You really can get anything your heart desires in India 🙂 And usually around the corner from where ever you are! Like this place – heart attacks and judging from the photos in the ads below, much, much more… And probably for a much better price than anywhere else.
Let’s see … vada pav, INR 7; samosa plate, INR 10; bhajia and pakodas, INR 10. Yeah, heart attacks available pretty damn cheap anywhere you look. How lucky we are 🙂
This one’s from closer to home than the last post. Very, very close to home, actually – I found this at the local supermarket. If you’re still figuring it out, let me help you – it’s recycling at its best: cartons of men’s briefs (I can’t tell what brand it is, can you?) stocked with toor dal, moong dal, and ‘hommade’ garlic/ginger paste. Well, that’s not really what I expect to find in a packet of briefs, but hey, it’s all a means to an end …
…the sense of humor to view all things around me with some equanimity…and to stay in the moment without spiraling out of control. Like when the idiots at the stop light outside my house think that honking will vaporize the idiot in front and miraculously clear a special path for them.
Anyway, this was taken months ago in Hong Kong and while it’s a modern sculpture, there was definitely a sense of serenity around it. I kept, however, wanting to speak into my communicator watch and say “Giant Buddha…into motion!” 🙂
So the BMC has decided it will now prune trees to prevent stray branches from falling. You know what that means, right? They’re just going to start chopping everything down in sight. My neighboring building society head told me that they’d chopped down the tree between us because “mosquitoes are breeding there”. He claims to be a horticulturist. Who never went to school, evidently. Because in his next breath he also told us it didn’t matter because “Only Tulsi” gives out oxygen, other trees are not important. I nearly slit my own wrists. Maybe these little clay gods will protect this peepul from being ‘pruned’ BMC horticulture style …
This nearly rivals the one shop banner I saw in Saki Naka that had Sale, Rital and Holsail on it and baffled me for a good 2 minutes after I’d passed it, by which time it was too traffic-y and too late to turn the auto rickshaw around for a photo. This gem is in Byculla, a little way from J.J. Flyover. I’ve pointed and shot at it many times but it always came out blurred. My favourite driver slowed down for me to get a legible shot 🙂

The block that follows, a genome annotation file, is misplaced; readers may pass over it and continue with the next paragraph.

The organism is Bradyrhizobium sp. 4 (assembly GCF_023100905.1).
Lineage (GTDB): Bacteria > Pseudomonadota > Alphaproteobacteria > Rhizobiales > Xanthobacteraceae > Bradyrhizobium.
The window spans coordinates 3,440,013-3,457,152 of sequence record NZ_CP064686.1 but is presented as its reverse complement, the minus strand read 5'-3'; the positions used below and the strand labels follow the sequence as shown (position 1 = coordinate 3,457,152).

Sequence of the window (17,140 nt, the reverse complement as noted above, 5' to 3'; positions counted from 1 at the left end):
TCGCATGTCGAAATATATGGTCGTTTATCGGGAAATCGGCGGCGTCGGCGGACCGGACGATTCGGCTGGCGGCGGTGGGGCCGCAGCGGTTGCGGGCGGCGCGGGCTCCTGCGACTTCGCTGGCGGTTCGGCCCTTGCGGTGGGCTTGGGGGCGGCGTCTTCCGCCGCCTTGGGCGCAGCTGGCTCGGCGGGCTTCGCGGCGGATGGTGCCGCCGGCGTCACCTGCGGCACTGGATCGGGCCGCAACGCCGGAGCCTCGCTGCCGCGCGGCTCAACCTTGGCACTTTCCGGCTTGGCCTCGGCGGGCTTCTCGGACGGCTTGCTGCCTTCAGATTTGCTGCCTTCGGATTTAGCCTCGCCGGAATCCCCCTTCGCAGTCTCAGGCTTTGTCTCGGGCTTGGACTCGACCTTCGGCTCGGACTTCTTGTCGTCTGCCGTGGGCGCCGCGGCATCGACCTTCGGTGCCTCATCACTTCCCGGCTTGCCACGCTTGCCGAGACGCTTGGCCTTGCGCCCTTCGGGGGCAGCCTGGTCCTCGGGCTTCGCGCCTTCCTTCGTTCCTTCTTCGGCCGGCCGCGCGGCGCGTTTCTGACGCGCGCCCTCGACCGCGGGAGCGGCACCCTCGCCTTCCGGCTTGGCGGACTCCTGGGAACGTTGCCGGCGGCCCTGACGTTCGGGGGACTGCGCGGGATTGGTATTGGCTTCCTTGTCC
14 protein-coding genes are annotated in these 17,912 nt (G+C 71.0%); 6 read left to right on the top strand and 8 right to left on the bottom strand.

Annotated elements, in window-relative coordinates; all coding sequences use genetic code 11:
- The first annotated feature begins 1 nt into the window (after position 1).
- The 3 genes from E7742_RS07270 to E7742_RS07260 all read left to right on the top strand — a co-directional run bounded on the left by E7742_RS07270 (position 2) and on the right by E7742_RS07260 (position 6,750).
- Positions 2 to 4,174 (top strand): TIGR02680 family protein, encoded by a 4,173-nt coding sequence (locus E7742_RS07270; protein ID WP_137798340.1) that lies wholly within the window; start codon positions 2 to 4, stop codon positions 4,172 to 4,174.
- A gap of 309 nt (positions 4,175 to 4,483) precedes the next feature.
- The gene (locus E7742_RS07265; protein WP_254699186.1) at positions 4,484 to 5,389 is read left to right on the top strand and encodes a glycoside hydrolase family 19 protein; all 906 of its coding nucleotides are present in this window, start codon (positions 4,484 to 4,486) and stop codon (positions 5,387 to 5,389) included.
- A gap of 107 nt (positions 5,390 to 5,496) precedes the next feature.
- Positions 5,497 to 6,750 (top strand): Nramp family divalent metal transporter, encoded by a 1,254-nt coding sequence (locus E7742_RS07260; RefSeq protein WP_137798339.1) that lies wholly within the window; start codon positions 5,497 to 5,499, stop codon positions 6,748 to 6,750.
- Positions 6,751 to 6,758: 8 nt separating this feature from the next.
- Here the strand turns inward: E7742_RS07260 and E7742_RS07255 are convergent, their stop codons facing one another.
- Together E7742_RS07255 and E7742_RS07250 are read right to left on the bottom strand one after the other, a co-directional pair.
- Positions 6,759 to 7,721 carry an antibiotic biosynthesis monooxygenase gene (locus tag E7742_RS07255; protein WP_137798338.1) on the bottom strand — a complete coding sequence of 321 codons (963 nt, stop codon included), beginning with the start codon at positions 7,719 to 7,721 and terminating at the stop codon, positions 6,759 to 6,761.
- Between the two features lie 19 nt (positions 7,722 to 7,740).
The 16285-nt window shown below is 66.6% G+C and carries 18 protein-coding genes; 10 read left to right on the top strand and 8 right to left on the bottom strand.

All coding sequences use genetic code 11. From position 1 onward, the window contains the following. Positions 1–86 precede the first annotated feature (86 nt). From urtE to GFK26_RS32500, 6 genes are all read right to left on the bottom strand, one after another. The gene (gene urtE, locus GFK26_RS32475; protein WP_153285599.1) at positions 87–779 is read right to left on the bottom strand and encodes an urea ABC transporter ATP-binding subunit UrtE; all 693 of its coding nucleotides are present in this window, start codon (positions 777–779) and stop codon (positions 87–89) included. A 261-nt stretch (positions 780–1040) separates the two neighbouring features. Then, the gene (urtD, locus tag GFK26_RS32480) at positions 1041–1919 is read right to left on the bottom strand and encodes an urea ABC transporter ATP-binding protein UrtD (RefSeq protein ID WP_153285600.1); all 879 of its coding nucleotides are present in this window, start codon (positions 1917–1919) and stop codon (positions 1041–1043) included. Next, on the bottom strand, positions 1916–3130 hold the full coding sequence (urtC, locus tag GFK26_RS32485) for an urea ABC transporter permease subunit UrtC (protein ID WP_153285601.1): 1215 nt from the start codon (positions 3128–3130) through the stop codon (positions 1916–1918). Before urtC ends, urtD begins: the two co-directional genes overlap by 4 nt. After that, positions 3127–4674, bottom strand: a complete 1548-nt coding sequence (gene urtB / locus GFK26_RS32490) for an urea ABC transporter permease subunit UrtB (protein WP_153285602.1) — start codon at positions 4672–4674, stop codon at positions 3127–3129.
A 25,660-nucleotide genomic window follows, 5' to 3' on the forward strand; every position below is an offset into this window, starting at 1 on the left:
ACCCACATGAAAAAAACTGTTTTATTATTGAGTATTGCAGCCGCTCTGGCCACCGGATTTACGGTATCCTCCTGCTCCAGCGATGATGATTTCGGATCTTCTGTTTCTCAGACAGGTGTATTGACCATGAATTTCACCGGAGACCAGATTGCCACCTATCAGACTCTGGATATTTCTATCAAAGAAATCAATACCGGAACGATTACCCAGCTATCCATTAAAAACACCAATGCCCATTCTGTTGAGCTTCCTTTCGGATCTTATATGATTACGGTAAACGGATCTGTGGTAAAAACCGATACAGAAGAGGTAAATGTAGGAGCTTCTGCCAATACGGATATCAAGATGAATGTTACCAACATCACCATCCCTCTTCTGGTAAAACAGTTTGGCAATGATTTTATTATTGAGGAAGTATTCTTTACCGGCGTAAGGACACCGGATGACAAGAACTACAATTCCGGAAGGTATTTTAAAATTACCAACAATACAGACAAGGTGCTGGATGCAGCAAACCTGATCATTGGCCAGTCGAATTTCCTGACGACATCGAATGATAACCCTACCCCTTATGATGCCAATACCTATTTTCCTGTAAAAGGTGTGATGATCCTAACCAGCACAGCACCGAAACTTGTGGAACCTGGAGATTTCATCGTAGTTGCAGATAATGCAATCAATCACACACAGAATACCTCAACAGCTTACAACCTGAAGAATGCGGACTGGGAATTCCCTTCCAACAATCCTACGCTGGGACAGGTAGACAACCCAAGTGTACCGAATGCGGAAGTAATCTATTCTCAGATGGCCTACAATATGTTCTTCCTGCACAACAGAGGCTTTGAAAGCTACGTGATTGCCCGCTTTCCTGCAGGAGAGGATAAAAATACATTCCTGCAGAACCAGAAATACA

This actually says “The myth of youth guardian angel” and then the rest of the text says “enhance body energy; revitalizing to the skin” – 60 capsules made from the placenta of sheep.
Err. Right, then. The damn thing says “myth” and people still buy it? The elixir of youth based on not even a half-claim. If I remember right, these cost something like USD 100! Holy cow! Or sheep. Or something.
The doors of the loos at the Salt Water cafe in Bandra. Are these super UN- pg-13 or is my mind just in the gutter? What do you think?
In Boston, there were two hotspots with uber-cool loos. One is “33” where the basins of the men’s and women’s loos are back to back and though there is a wall between them, there are some spaces so you can see other gender hands 😉 And there’s “Mantra” where the men’s urinal is communal and sports ice and the women’s stalls have 2-way mirrors. From inside you can see girls fixing their lipstick and pouting at, well, you! (Except, of course, they only see their own reflection.)
I just watched “the Oh in Ohio” and was reminded that while I hadn’t gone inside this store, I did have this picture of the window display 🙂
And since a picture is worth a 1,000 words and there’s plenty of quirky objets d’art here to keep you busy, I’ll shut up.
Test full. C’mon. It’s test-full icecream. Just like the kulfi you get in Chowpatty which is “with the full of nuts and fruit”.
Sorry for the blur. I had my taxi wallah slow down but the vendor to whose bicycle this icebox was attached kept darting back and forth, even as he smiled happily for my camera phone! 🙂
graffiti in Amsterdam near Central Station.
It’s like Peter Gabriel’s Milgram’s 37 song, which, has the sum lyric of “We do what we’re told”. The lyric refers, of course, to Milgram’s experiment on how authority can make people torture other people (mob mentality for violence //nazis, religionist/casteist/racist/genderists). And this link taught me something I didn’t know: When he performed this in concert, Gabriel got the crowd chanting “We do what we’re told.” Since the song was not yet released and the crowd did not know its meaning, they were ironically aping the results of the experiment by doing just as Gabriel told them.